In the early months of 2012, I was working at a large accounting firm in the midst of ‘busy season’. This meant long days, late nights, and little room for anything other than work. It was an annual season within the industry as we worked on client files. Most clients closed their books at the end of December and needed annual reporting completed early the next year.
During these months, I would find myself sitting in the bullpen of our office well past midnight. Tight deadlines that could not be missed drove us to sacrifice sleep to make sure we got our work done.
Despite the long days and personal sacrifices, I look back at these times with fondness. Not because of the work itself, but because of who I got to work with. Going through tough challenges at work is a little bit easier when you are on a team. I was fortunate to work with some great people. Most of the teams I was a part of had a spirit of ‘we’re in this together’ and supported each other. I appreciated being on those teams. Had I had to do the work alone, it would have been awful, and I am not sure I would have made it as an accountant.
In life, as in work, there are big challenges and difficulties that can take us out when we try to go at it alone. We were not meant to do life alone. Teams, families, and communities are there to support us on the way. These structures help us achieve that which we are created to do.
Our culture often romanticizes the self-made man or lone wolf. The successful man who does it all on his own. When I think of the archetype of this man, I think of Batman. The Dark Knight Trilogy is one of my favourite movie series. It is gritty, conflicted, and very entertaining.
While Bruce Wayne has his trusted aide, Alfred, he is mysterious and elusive to other characters in the films, even the ones who support him. He conducts his work, both as Bruce and Batman, largely alone. Batman is a tortured character. He has a higher calling but is often misunderstood and maligned. He ultimately overcomes his opponents and saves Gotham City. He is a reluctant hero.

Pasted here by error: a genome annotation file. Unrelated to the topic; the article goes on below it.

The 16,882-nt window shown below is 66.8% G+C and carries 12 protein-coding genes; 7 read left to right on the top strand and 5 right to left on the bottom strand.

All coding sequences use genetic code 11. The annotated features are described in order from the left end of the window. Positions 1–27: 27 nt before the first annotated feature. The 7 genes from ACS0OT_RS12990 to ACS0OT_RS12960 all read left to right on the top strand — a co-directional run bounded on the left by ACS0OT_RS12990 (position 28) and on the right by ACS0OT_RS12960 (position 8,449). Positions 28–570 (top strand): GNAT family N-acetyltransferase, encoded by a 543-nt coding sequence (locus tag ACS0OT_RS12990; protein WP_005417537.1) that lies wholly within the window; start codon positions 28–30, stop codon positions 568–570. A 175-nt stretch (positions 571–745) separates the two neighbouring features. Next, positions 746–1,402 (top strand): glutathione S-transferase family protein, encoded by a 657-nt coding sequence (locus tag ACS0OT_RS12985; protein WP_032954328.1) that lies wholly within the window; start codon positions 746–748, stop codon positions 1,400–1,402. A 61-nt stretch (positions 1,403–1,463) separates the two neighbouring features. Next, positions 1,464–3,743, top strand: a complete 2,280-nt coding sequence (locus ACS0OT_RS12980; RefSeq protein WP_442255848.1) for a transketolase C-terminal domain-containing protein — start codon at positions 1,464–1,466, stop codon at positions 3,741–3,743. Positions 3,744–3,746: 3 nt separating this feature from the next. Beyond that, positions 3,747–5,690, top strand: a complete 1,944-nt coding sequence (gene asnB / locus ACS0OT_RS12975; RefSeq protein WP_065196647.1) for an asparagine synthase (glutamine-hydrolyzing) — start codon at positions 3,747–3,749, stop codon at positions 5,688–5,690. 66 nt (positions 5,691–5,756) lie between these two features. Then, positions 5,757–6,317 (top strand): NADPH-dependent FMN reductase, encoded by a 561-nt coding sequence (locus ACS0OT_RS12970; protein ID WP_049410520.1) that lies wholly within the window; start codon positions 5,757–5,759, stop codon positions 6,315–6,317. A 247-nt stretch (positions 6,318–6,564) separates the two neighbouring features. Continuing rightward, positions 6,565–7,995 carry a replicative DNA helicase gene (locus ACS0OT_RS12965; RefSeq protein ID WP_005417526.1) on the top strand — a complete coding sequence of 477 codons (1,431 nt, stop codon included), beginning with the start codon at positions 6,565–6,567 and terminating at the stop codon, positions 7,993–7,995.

It is easy to look at characters like Batman, James Bond, or real-life men who seem to have it all with some degree of admiration or even envy. We believe that we can and should be able to do it all ourselves. That the support of others is unnecessary. The only problem with this approach is that when we fall, as we all do, there is nobody there to help us. The blame rests solely on our shoulders.
When we try to do life alone, we become lonely. We think our struggles and problems are unique to us and therefore we cannot approach others for support out of fear of exposing our weaknesses. When we hide the parts of us we are ashamed of, we deny ourselves the opportunity to find support and healing.
On my own journey, I have struggled with many issues. In my personal life, relationships with others, and in my career, there are many examples of hardships I have endured alone. Mistakenly I thought that if I sought help I would be perceived as weak or deficient, particularly by other men.
Light it Up
One morning, a few years ago, I was struggling with some issues present in my life at the time. I took the problem to prayer and asked God for support. As I prayed, I felt a strong urge that was prompting me to do something. To put it into words, I felt God saying, ‘bring this into the light’. I decided to share with a close friend what I was going through and almost as soon as I did, the burden lightened. I did not feel alone in it anymore.